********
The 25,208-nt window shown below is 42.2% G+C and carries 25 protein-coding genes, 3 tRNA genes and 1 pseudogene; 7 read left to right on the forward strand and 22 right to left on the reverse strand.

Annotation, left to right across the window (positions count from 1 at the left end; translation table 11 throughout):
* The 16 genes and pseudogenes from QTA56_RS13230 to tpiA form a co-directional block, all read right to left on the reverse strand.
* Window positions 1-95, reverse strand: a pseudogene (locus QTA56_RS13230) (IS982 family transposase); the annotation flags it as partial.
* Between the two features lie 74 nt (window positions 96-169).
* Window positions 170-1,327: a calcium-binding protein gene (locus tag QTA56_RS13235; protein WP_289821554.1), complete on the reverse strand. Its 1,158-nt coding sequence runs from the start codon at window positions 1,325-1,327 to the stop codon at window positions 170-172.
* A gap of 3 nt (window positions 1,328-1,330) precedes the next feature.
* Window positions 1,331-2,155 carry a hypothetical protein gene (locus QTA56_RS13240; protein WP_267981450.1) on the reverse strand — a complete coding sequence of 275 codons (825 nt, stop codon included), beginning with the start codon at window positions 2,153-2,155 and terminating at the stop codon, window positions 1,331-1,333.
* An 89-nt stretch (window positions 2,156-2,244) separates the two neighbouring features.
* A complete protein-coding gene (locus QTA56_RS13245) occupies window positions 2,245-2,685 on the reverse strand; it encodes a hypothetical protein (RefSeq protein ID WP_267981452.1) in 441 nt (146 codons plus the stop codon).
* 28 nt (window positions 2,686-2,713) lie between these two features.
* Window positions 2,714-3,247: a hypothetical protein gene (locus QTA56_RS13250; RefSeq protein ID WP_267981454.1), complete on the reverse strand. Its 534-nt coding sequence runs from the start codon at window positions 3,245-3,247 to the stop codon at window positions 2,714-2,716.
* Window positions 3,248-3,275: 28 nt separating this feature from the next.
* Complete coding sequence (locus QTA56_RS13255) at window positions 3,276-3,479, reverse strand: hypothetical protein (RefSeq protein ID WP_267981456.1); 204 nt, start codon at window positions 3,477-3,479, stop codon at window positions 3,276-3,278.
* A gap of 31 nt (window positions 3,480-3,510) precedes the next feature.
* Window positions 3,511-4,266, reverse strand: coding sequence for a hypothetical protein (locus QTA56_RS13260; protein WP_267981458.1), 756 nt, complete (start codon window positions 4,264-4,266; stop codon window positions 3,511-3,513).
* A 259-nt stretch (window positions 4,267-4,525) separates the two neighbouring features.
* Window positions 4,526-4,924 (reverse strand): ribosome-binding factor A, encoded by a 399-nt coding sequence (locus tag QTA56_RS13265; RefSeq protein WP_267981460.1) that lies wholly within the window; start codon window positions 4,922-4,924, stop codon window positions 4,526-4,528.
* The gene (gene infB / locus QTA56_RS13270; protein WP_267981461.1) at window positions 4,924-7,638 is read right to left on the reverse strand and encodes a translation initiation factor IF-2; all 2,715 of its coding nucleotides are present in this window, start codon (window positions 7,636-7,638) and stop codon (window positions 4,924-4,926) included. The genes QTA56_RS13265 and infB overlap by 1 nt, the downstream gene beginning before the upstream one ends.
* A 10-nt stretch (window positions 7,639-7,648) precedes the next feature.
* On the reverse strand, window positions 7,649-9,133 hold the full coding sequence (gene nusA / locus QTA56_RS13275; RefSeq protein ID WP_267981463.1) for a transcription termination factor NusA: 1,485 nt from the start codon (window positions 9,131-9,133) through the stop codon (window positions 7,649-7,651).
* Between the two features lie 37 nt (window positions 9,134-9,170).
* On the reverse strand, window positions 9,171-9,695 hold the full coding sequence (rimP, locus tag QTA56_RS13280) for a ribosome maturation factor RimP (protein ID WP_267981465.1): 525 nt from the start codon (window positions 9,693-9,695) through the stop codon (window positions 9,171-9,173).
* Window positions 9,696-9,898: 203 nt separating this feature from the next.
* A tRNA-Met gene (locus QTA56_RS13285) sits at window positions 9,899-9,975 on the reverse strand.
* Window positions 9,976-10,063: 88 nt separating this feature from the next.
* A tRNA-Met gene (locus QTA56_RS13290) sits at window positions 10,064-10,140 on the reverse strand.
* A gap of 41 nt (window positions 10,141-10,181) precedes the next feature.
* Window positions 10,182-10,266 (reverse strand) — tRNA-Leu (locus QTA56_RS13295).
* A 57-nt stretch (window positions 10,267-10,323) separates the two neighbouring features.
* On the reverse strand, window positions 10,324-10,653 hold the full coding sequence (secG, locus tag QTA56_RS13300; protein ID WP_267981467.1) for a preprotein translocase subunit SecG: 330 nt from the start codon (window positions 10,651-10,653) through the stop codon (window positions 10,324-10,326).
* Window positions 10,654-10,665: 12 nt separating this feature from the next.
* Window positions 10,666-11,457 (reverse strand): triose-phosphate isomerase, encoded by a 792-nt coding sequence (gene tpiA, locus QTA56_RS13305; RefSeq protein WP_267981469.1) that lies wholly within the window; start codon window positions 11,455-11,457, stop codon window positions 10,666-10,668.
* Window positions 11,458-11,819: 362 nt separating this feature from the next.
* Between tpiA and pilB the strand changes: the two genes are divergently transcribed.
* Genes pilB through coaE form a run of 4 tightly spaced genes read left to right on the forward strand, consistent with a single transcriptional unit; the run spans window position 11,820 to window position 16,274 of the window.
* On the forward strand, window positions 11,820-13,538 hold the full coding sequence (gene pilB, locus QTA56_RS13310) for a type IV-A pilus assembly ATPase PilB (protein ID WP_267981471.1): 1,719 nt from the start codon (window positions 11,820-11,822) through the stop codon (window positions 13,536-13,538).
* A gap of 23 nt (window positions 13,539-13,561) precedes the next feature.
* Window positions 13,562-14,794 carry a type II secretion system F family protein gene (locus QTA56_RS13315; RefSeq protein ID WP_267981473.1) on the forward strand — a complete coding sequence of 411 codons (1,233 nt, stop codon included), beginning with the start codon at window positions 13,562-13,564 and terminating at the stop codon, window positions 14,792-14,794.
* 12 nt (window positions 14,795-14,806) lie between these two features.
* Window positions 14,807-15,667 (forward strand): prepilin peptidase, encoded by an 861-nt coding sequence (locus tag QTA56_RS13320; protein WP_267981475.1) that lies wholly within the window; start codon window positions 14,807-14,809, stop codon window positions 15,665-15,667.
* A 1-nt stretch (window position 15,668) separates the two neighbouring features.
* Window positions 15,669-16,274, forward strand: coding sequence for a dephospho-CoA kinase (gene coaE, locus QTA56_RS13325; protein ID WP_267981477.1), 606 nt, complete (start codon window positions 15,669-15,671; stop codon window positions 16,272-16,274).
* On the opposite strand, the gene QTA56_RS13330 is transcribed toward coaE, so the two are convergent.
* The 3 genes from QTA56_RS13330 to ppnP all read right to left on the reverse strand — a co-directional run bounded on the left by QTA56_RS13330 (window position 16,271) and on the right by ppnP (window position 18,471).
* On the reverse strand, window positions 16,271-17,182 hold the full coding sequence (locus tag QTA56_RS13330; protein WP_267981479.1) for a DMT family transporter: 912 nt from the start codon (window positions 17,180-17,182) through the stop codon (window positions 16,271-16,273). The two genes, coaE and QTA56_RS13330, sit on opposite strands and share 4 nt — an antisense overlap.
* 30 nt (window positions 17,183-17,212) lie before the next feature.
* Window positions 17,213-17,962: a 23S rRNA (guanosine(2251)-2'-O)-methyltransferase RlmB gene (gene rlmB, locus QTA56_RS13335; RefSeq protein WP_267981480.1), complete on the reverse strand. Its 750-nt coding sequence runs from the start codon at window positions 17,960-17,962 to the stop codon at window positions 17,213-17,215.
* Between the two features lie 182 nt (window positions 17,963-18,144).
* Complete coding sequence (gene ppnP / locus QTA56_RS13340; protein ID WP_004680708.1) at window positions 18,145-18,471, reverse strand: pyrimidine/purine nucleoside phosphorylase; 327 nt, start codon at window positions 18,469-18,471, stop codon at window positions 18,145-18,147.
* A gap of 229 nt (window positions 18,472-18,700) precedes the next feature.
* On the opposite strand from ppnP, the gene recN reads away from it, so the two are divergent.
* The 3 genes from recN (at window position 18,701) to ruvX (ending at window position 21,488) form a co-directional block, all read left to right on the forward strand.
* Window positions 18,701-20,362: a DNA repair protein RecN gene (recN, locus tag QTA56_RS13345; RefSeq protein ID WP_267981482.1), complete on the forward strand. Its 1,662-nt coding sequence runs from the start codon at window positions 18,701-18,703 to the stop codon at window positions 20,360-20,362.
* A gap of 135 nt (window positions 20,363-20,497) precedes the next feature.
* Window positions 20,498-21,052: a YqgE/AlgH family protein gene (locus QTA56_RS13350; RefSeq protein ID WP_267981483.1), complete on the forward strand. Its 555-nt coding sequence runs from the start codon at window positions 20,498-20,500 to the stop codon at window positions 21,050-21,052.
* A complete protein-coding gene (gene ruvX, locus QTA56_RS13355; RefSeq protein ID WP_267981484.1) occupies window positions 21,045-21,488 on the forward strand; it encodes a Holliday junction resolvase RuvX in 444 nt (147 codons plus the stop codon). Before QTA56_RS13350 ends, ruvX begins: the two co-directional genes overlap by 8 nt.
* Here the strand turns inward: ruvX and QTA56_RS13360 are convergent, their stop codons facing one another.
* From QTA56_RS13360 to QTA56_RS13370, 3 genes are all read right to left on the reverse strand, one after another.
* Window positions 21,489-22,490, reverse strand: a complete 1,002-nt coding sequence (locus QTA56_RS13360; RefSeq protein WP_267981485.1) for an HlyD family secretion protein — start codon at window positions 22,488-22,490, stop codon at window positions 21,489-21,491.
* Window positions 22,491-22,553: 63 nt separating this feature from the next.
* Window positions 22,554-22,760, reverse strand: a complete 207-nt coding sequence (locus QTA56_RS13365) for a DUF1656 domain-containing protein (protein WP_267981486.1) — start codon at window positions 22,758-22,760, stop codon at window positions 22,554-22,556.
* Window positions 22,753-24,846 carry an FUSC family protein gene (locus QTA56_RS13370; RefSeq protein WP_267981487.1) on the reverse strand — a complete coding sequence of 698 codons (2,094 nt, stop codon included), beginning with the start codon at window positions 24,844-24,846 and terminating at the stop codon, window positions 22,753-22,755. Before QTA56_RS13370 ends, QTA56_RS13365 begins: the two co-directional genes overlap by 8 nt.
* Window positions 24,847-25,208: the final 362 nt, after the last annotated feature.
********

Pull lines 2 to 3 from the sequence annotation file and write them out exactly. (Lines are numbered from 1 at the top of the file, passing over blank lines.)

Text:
Annotation, left to right across the window (positions count from 1 at the left end; translation table 11 throughout):
* The 16 genes and pseudogenes from QTA56_RS13230 to tpiA form a co-directional block, all read right to left on the reverse strand.